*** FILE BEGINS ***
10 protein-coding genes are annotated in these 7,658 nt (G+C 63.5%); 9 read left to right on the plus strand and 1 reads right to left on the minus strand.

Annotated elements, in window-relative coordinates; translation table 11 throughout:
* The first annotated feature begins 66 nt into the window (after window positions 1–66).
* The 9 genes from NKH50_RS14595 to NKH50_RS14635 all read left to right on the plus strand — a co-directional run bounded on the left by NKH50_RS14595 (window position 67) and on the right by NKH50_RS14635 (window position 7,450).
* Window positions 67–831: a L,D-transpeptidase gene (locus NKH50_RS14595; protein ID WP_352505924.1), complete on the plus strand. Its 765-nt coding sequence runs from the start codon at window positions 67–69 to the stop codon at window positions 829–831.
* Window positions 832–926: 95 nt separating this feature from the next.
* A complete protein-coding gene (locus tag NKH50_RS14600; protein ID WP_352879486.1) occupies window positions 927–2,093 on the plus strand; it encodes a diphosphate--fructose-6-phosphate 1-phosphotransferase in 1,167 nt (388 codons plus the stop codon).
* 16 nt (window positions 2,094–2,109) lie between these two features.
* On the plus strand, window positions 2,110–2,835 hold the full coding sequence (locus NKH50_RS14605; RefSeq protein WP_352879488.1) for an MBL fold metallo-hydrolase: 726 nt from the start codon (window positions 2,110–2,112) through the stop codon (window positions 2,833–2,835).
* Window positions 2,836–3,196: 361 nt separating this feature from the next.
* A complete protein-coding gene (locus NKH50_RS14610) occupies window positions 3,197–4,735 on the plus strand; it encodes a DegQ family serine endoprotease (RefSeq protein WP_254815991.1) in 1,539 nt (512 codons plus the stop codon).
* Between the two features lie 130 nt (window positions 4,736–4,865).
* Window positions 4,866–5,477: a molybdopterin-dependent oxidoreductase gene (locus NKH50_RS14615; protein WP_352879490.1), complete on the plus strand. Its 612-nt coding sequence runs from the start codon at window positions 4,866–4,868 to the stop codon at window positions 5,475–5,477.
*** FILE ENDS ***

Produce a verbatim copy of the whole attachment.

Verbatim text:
10 protein-coding genes are annotated in these 7,658 nt (G+C 63.5%); 9 read left to right on the plus strand and 1 reads right to left on the minus strand.

Annotated elements, in window-relative coordinates; translation table 11 throughout:
* The first annotated feature begins 66 nt into the window (after window positions 1–66).
* The 9 genes from NKH50_RS14595 to NKH50_RS14635 all read left to right on the plus strand — a co-directional run bounded on the left by NKH50_RS14595 (window position 67) and on the right by NKH50_RS14635 (window position 7,450).
* Window positions 67–831: a L,D-transpeptidase gene (locus NKH50_RS14595; protein ID WP_352505924.1), complete on the plus strand. Its 765-nt coding sequence runs from the start codon at window positions 67–69 to the stop codon at window positions 829–831.
* Window positions 832–926: 95 nt separating this feature from the next.
* A complete protein-coding gene (locus tag NKH50_RS14600; protein ID WP_352879486.1) occupies window positions 927–2,093 on the plus strand; it encodes a diphosphate--fructose-6-phosphate 1-phosphotransferase in 1,167 nt (388 codons plus the stop codon).
* 16 nt (window positions 2,094–2,109) lie between these two features.
* On the plus strand, window positions 2,110–2,835 hold the full coding sequence (locus NKH50_RS14605; RefSeq protein WP_352879488.1) for an MBL fold metallo-hydrolase: 726 nt from the start codon (window positions 2,110–2,112) through the stop codon (window positions 2,833–2,835).
* Window positions 2,836–3,196: 361 nt separating this feature from the next.
* A complete protein-coding gene (locus NKH50_RS14610) occupies window positions 3,197–4,735 on the plus strand; it encodes a DegQ family serine endoprotease (RefSeq protein WP_254815991.1) in 1,539 nt (512 codons plus the stop codon).
* Between the two features lie 130 nt (window positions 4,736–4,865).
* Window positions 4,866–5,477: a molybdopterin-dependent oxidoreductase gene (locus NKH50_RS14615; protein WP_352879490.1), complete on the plus strand. Its 612-nt coding sequence runs from the start codon at window positions 4,866–4,868 to the stop codon at window positions 5,475–5,477.